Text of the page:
How to be an Innovative Venue
In the past, the event industry has typically veered on the traditional side of technology and processes. But in a sweeping movement, event technology and its various applications are revolutionizing the industry and propelling it forward into the future. So how do you become an innovative venue?
Essentially, it used to be that many venues would be considered state of the art or innovative when they could simply provide fast and reliable Wi-Fi. As stated in an article on eventmanagerblog.com, “Wi-Fi is hygiene. Not having Wi-Fi is like not having toilets.” Though a drastic comparison, it isn’t far off from the truth. No longer is having a stable Wi-Fi system enough to call a venue innovative. As the event technology landscape begins to shift, so does the definition of an innovative venue.
Spaces Impact People
Productivity and the creativity of employees can be tied directly to the space with which they are given to work. Spaces need to align with the goals of an event and help generate networking opportunities, as well as, knowledge sharing. The venue’s overall space will affect your attendees’ opinions and behavior. An event space should inspire people to collaborate and learn, and many innovative venues have been redesigned for increased flexibility to help event planners meet their event objectives.
Ways to Further Venue Innovation
One of the most important parts of innovation is sustainability. It’s no secret that our resources are declining, and we must make better use of all resources. Many innovative venues implement green practices into their business processes and infrastructure. Reusing resources for multiple events, locally sourcing materials, and partnering with local companies are just a few of the ways venues are practicing sustainability.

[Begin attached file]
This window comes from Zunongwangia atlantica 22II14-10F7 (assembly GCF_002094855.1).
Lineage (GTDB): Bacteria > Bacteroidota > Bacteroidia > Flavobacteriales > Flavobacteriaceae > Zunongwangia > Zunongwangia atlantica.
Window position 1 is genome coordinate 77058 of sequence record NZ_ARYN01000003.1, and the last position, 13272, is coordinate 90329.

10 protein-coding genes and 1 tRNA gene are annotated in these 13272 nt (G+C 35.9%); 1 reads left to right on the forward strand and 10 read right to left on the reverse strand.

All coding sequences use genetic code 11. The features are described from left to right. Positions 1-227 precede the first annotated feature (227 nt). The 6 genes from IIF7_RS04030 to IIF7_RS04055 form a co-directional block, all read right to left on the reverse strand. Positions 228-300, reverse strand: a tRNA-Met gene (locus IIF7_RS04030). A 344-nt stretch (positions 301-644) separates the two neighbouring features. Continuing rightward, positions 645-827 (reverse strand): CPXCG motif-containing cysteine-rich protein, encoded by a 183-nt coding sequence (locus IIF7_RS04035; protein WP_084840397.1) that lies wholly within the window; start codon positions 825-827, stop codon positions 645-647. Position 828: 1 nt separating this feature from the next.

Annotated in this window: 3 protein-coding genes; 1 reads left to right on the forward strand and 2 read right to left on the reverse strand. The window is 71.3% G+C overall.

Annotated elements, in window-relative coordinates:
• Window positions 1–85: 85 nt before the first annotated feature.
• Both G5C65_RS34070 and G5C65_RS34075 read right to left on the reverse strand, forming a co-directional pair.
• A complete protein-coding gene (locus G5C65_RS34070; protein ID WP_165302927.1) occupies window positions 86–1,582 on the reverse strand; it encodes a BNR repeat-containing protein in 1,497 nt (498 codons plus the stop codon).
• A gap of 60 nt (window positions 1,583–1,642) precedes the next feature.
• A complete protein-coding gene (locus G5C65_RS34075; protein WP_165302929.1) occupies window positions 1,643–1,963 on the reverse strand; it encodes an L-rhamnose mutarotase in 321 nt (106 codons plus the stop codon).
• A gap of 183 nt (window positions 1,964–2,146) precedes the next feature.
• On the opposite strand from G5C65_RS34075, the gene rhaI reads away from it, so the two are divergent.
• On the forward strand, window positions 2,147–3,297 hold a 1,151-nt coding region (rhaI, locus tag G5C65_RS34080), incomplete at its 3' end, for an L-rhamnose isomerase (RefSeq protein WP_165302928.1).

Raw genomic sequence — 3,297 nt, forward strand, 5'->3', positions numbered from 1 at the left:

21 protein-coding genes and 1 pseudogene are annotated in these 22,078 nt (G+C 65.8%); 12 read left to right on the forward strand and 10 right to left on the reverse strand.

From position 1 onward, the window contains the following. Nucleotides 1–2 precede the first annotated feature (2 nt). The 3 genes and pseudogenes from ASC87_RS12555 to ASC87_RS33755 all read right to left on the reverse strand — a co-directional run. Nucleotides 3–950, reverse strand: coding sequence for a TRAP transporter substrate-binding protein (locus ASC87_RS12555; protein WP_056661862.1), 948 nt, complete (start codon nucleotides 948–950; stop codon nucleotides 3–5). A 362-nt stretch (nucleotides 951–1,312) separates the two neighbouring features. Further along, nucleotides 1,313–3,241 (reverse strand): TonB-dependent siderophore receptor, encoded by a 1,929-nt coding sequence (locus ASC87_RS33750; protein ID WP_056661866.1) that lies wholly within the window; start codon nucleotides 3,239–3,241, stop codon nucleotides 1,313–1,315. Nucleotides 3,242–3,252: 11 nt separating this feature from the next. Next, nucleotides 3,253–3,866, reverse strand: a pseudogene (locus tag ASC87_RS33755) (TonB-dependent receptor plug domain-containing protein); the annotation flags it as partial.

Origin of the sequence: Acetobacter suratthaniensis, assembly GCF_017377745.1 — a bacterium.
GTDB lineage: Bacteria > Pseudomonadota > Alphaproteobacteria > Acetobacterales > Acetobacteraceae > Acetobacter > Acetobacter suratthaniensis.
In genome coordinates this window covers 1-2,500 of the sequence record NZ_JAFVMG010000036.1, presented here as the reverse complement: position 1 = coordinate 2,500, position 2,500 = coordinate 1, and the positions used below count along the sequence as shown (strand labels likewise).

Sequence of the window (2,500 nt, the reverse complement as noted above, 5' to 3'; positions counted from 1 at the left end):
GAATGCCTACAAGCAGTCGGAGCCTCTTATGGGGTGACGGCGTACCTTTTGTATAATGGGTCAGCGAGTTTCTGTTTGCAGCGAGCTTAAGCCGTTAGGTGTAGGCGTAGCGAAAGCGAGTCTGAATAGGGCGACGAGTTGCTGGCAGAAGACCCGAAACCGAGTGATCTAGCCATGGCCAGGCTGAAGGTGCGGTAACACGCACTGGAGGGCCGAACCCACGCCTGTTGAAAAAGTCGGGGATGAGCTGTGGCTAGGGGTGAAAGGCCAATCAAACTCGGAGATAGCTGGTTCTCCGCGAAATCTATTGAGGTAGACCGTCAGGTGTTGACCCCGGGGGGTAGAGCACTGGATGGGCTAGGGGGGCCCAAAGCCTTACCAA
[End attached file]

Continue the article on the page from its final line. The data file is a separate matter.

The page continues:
One of the most impressive achievements for venues that focus on their sustainability efforts can be certified and, therefore, promoted. The most prominent examples of this are a LEED certification, ISO 14000, APEX/ASTM, BOMA BESt, Waste Wise, and Energy Star. These certifications take a large amount of resources and effort to achieve and result in high-tech and innovative conference and exhibitions centers, athletic complexes, performing arts halls, theaters, and other venues.
2. Unique Food & Beverage Options
Gone are the days of hot dogs and hamburgers at every event food vendor. As attendees begin to become more health conscious and concerned about the quality of the food they consume, events should provide food that meets their expectations and dietary needs but can also provide them with an enjoyable experience featuring unique food choices. Provide food that has customizable options allowing the attendee to build their perfect meal.
Attendees are interested in experiencing as much about the destination as possible in the short amount of time spent there, therefore, providing locally-sourced ingredients, and local food options will cater to that want. For example, a venue in New Orleans should serve Creole or Cajun food, and a venue located in Memphis could serve Memphis-style BBQ.
3. In-House Event Services
Many event venues often outsource services through other companies and have contracts with them to gain a percentage of the revenue from the sale. Many venues are able to find new revenue streams by providing additional services that were not previously available. Some venues are beginning to provide services in-house, instead of contracting outside vendors.
Tradex, in British Columbia’s Fraser Valley, kept hearing their attendees request better and healthier food options. The managing director, Brad Styba, was attentive to attendee feedback and was evaluating new revenue streams. Management made the decision to move from prepackaged, frozen foods that only required a quick reheat, to freshly prepared and healthy food created in the existing, but unutilized, kitchen. Brad hired a chef and catering manager to prepare meals for events in-house, and now generates a 75% more revenue from each event!